Cloud cover increased across the area today as a weak clipper approached the region from the west, with temperatures reaching the lower 30s inland and the mid 30s across the rest of the area. Light ocean/sound effect snow developed late this afternoon across parts of Long Island and southern Connecticut, with these areas reporting light snow with very light accumulations through the evening. The clipper will quickly pass through the area with only isolated flurries at most, although the focus of the latest forecast is for Saturday, when there are increasing indications that the first significant snowstorm of the winter months will affect the area.
With the clipper clearing the area tonight, leaving behind a dusting to an inch in Long Island and southern Connecticut, mostly sunny skies are expected across the area tomorrow with temperatures reaching the lower 30s inland and the lower to mid 30s across the area, making tomorrow the second day in a row to feature below average temperatures.
Friday Night – Saturday: First Snowstorm Of The Winter Months
With yesterday’s update, I mentioned how a storm was expected to affect the area, with snow likely to start out across the area but changing over to rain, sleet and perhaps freezing rain. Right after my update last night, however, the entire model guidance, even the northernmost models which were consistent with a mostly wet outcome, significantly shifted to the south, favoring a snowstorm across the area. My initial thinking did not turn out to be correct with this storm, complicated by the models’ difficulty with handling the storm correctly, although after reviewing the latest models, there is a high confidence level that the area will in fact see its first significant snowstorm of the winter months.
**The scenario map below was made before the latest data came in, so the storm will likely be further south than this map. The snow map in the bottom was adjusted with the latest data.**
The latest models continue to shift south, and as a result, I went with a southern storm scenario map, although the map to the left was made before the latest data came in, so my expectation is for a further south scenario. There is plenty of cold air ahead of this storm, which will lead to the entire area starting out with snow along with temperatures still in the lower to mid 20s north and west of NYC, and in the mid to possibly upper 20s for NYC and Long Island.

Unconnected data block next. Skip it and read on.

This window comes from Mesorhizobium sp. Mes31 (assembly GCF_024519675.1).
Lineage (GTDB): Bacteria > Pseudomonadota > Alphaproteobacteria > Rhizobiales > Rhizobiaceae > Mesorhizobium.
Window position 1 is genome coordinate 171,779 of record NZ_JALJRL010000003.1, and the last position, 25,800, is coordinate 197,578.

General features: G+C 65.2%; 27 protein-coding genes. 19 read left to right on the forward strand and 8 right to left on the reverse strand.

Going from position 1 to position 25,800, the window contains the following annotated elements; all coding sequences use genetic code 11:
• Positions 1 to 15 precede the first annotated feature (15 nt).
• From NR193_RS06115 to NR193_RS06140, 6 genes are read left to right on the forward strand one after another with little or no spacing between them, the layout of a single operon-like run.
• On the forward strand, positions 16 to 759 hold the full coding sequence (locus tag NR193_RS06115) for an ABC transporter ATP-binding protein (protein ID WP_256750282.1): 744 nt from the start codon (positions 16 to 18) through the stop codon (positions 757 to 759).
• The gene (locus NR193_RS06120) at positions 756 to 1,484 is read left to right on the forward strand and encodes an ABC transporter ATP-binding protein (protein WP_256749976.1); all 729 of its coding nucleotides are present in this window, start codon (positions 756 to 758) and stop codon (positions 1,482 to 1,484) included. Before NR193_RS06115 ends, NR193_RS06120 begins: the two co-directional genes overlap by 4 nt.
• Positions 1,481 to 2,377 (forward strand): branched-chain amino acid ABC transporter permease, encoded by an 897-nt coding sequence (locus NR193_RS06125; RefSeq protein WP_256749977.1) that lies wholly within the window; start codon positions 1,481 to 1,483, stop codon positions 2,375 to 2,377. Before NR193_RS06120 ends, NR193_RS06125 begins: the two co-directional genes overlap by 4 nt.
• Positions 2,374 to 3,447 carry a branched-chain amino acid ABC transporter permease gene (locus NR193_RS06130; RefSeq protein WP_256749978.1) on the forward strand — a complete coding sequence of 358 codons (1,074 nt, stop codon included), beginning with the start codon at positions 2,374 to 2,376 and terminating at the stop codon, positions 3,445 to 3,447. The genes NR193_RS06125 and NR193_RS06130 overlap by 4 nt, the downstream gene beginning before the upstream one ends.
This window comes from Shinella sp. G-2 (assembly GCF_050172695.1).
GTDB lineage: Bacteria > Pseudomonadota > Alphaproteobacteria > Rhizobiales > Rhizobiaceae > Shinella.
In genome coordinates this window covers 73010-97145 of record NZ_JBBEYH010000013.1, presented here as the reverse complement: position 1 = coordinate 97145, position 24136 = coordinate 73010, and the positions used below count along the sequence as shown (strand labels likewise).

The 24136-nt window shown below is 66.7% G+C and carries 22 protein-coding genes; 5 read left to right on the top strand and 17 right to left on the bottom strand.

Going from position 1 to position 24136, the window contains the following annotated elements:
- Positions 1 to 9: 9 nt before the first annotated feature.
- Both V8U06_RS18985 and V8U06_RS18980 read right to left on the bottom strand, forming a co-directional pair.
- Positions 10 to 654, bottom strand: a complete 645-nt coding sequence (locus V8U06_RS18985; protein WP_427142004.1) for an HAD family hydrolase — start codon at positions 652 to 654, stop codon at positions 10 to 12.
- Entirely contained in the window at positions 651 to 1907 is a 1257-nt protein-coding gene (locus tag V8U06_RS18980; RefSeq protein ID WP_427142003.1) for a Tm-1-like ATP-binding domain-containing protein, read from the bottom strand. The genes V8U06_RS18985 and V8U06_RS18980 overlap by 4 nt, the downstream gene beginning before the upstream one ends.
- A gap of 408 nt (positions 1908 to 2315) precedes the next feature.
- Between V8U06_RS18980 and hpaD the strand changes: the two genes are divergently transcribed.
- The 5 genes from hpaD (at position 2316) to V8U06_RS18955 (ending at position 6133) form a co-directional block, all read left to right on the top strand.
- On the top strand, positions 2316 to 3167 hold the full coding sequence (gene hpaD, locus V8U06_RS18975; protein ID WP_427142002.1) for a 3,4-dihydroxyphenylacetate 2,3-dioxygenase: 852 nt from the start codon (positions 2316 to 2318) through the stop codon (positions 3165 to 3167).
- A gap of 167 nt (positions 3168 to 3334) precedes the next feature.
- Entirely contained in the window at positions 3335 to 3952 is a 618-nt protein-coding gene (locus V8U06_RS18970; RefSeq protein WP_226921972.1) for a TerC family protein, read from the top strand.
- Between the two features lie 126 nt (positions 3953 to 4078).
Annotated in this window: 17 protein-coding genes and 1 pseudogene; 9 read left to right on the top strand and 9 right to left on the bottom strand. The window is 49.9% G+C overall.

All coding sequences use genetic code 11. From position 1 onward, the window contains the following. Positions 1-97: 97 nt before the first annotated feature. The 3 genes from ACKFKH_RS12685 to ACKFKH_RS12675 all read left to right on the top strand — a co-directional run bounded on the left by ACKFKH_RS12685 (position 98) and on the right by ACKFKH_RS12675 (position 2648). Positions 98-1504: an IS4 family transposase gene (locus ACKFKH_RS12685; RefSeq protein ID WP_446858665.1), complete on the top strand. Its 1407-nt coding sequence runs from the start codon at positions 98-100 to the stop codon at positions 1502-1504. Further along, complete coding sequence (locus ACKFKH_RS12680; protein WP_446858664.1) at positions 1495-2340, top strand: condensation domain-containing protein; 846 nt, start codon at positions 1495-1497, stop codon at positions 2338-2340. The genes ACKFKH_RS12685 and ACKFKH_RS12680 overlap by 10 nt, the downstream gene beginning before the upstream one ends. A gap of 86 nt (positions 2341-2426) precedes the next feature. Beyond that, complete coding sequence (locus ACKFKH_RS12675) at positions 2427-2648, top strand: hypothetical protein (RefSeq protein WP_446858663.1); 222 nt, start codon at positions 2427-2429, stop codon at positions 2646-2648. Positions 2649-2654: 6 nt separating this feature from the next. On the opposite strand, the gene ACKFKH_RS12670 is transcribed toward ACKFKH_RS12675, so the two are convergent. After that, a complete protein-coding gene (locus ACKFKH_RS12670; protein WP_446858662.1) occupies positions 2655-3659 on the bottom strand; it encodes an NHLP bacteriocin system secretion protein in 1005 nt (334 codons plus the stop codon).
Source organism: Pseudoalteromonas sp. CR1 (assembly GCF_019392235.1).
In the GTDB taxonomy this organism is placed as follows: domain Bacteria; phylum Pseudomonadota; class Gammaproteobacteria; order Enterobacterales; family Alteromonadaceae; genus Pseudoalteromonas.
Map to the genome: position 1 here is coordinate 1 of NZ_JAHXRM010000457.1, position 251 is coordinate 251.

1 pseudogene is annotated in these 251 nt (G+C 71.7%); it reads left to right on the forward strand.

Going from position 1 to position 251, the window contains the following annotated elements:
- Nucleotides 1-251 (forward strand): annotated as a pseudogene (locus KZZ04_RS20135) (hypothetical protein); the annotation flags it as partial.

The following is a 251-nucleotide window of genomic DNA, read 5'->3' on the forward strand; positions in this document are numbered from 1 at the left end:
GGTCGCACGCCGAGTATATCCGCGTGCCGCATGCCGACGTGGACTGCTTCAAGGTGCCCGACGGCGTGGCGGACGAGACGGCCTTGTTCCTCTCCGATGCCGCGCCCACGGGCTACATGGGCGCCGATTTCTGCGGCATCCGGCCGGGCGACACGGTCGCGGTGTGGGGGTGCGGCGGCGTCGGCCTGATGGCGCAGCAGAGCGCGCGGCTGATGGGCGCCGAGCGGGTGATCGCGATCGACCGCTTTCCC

Snow is expected to develop across the area between 3-4 AM, with a moderate snow for most places by 7 AM. The storm will quickly move through the region, however it is still expected to produce moderate snow from about 7 AM to 12 PM. Temperatures during the peak of the storm are likely to be in the mid 20s north and west of NYC, and in the mid to upper 20s for NYC and closer to the coast, resulting in slightly higher snow ratios for this storm. The storm will also quickly move out of the area, ending by 1-3 PM across the entire area. Temperatures aloft may warm up enough that sleet could fall at the very end in parts of NYC and Long Island, although the further south the storm tracks, the less likely this would be.
I also went with a further south scenario than most models with my snow map, accounting for any additional slight south trend on the models. Most models suggest at least 0.4″ QPF in the form of snow, ranging from 0.3″ on the drier models to 0.5″ on the wetter models, such as the NAM. Combined with higher ratios, snow amounts may end up in the 4 to 6 inch range across most of the area. The lowest totals are expected to be in NYC and Long Island, where 2 to 5 inches of snow are likely, with higher amounts across northern NJ, SE NY and southern CT, with at least 3 to 7 inches of snow expected.
There is still some slight uncertainty with the storm, and the forecast could slightly change. If any change is made to the forecast, it would be more likely to shift the snow zones slightly further south while keeping the area in the 3 to 6 inch range for snowfall. Stay tuned for more updates on this storm tomorrow afternoon and evening.
Longer Range Update: After cold temperatures on Saturday night, much warmer temperatures will return by Monday as a low pressure tracks well to the northwest of the area, with high temperatures expected to reach the 50s, likely to melt any leftover snow from Saturday’s snowstorm. Temperatures will cool back down into the 40s after Monday, with another storm possible towards the second half of next week.